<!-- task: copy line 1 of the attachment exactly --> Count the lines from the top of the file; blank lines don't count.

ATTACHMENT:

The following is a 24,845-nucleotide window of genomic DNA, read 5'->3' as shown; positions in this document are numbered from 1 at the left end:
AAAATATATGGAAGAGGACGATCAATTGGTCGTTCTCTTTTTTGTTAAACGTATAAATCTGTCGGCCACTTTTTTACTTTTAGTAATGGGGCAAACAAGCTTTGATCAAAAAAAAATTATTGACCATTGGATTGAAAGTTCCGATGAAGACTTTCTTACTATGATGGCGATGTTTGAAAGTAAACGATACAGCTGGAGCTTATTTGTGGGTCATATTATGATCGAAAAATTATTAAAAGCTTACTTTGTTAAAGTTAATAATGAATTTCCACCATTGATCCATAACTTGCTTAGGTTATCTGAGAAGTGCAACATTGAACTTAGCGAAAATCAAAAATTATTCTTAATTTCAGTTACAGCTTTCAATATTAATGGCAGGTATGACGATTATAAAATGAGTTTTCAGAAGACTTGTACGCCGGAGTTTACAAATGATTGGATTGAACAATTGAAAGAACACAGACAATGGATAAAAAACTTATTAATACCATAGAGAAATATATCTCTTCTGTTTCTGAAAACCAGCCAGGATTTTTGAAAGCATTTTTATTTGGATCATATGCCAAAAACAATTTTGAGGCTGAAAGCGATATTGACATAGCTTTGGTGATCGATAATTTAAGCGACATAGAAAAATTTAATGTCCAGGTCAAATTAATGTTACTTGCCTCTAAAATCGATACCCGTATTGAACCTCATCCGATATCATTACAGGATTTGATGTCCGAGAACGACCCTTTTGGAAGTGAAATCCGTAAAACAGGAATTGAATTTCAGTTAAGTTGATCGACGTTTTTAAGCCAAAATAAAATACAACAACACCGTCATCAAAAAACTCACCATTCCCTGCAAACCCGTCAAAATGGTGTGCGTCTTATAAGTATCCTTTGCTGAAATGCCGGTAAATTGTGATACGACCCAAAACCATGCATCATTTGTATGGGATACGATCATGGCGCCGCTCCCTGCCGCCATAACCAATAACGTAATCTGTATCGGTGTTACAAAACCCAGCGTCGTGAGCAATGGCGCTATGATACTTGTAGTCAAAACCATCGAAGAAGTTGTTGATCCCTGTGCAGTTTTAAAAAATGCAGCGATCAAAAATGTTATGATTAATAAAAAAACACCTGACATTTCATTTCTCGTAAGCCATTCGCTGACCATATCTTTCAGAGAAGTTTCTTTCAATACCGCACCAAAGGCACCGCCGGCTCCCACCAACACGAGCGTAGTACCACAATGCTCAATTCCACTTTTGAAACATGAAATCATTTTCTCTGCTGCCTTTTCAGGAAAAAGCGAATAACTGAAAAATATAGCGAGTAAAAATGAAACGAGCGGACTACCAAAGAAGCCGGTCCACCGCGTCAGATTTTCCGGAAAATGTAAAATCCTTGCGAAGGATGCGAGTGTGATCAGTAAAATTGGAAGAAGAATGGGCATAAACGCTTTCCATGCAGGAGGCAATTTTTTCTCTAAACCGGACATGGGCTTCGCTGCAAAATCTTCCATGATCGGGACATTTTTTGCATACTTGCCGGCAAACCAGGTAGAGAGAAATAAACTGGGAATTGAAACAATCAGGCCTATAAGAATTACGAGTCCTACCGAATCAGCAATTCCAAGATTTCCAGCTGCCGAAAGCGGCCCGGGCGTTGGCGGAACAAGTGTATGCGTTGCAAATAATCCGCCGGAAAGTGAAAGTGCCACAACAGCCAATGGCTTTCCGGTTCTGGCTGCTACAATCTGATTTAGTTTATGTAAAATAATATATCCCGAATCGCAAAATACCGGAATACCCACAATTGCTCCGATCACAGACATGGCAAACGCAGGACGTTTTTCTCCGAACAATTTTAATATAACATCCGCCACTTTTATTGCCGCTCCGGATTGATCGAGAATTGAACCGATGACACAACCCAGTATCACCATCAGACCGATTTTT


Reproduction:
The following is a 24,845-nucleotide window of genomic DNA, read 5'->3' as shown; positions in this document are numbered from 1 at the left end: